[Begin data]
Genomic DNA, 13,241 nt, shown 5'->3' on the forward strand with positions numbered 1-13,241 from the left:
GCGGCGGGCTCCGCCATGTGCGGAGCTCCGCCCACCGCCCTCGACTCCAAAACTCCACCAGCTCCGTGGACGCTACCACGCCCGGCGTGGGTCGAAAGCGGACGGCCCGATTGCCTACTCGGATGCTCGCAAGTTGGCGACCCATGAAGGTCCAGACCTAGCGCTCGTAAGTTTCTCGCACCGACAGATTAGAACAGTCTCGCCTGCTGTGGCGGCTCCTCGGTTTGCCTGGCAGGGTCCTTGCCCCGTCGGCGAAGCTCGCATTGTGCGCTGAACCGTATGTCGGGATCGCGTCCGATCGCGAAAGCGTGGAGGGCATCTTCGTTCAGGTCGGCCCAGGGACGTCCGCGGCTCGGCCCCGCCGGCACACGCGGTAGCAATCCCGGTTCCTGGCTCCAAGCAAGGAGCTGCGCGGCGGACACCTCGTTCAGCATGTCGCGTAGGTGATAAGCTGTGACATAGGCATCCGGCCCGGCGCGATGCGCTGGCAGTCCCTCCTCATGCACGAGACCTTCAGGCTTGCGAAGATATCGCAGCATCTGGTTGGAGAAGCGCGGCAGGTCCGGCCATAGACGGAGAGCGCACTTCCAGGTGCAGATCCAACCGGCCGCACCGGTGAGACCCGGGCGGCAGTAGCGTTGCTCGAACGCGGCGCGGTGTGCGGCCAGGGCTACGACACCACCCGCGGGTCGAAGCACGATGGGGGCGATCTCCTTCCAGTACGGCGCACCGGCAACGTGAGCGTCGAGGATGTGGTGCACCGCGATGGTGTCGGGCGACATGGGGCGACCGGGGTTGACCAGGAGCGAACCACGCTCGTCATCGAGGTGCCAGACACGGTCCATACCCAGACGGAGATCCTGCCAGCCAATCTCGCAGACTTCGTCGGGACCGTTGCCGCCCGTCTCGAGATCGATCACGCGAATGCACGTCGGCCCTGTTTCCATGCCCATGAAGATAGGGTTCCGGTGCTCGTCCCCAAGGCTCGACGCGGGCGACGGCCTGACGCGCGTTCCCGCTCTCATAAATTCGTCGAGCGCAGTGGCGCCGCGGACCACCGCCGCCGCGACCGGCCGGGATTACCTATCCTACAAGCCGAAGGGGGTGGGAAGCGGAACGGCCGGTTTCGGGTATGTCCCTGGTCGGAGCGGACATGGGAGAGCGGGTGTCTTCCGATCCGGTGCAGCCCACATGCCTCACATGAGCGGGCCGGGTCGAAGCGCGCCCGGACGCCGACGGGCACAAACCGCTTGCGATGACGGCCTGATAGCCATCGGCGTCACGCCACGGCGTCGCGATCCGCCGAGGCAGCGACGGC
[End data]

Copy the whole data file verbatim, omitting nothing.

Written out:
Genomic DNA, 13,241 nt, shown 5'->3' on the forward strand with positions numbered 1-13,241 from the left:
GCGGCGGGCTCCGCCATGTGCGGAGCTCCGCCCACCGCCCTCGACTCCAAAACTCCACCAGCTCCGTGGACGCTACCACGCCCGGCGTGGGTCGAAAGCGGACGGCCCGATTGCCTACTCGGATGCTCGCAAGTTGGCGACCCATGAAGGTCCAGACCTAGCGCTCGTAAGTTTCTCGCACCGACAGATTAGAACAGTCTCGCCTGCTGTGGCGGCTCCTCGGTTTGCCTGGCAGGGTCCTTGCCCCGTCGGCGAAGCTCGCATTGTGCGCTGAACCGTATGTCGGGATCGCGTCCGATCGCGAAAGCGTGGAGGGCATCTTCGTTCAGGTCGGCCCAGGGACGTCCGCGGCTCGGCCCCGCCGGCACACGCGGTAGCAATCCCGGTTCCTGGCTCCAAGCAAGGAGCTGCGCGGCGGACACCTCGTTCAGCATGTCGCGTAGGTGATAAGCTGTGACATAGGCATCCGGCCCGGCGCGATGCGCTGGCAGTCCCTCCTCATGCACGAGACCTTCAGGCTTGCGAAGATATCGCAGCATCTGGTTGGAGAAGCGCGGCAGGTCCGGCCATAGACGGAGAGCGCACTTCCAGGTGCAGATCCAACCGGCCGCACCGGTGAGACCCGGGCGGCAGTAGCGTTGCTCGAACGCGGCGCGGTGTGCGGCCAGGGCTACGACACCACCCGCGGGTCGAAGCACGATGGGGGCGATCTCCTTCCAGTACGGCGCACCGGCAACGTGAGCGTCGAGGATGTGGTGCACCGCGATGGTGTCGGGCGACATGGGGCGACCGGGGTTGACCAGGAGCGAACCACGCTCGTCATCGAGGTGCCAGACACGGTCCATACCCAGACGGAGATCCTGCCAGCCAATCTCGCAGACTTCGTCGGGACCGTTGCCGCCCGTCTCGAGATCGATCACGCGAATGCACGTCGGCCCTGTTTCCATGCCCATGAAGATAGGGTTCCGGTGCTCGTCCCCAAGGCTCGACGCGGGCGACGGCCTGACGCGCGTTCCCGCTCTCATAAATTCGTCGAGCGCAGTGGCGCCGCGGACCACCGCCGCCGCGACCGGCCGGGATTACCTATCCTACAAGCCGAAGGGGGTGGGAAGCGGAACGGCCGGTTTCGGGTATGTCCCTGGTCGGAGCGGACATGGGAGAGCGGGTGTCTTCCGATCCGGTGCAGCCCACATGCCTCACATGAGCGGGCCGGGTCGAAGCGCGCCCGGACGCCGACGGGCACAAACCGCTTGCGATGACGGCCTGATAGCCATCGGCGTCACGCCACGGCGTCGCGATCCGCCGAGGCAGCGACGGC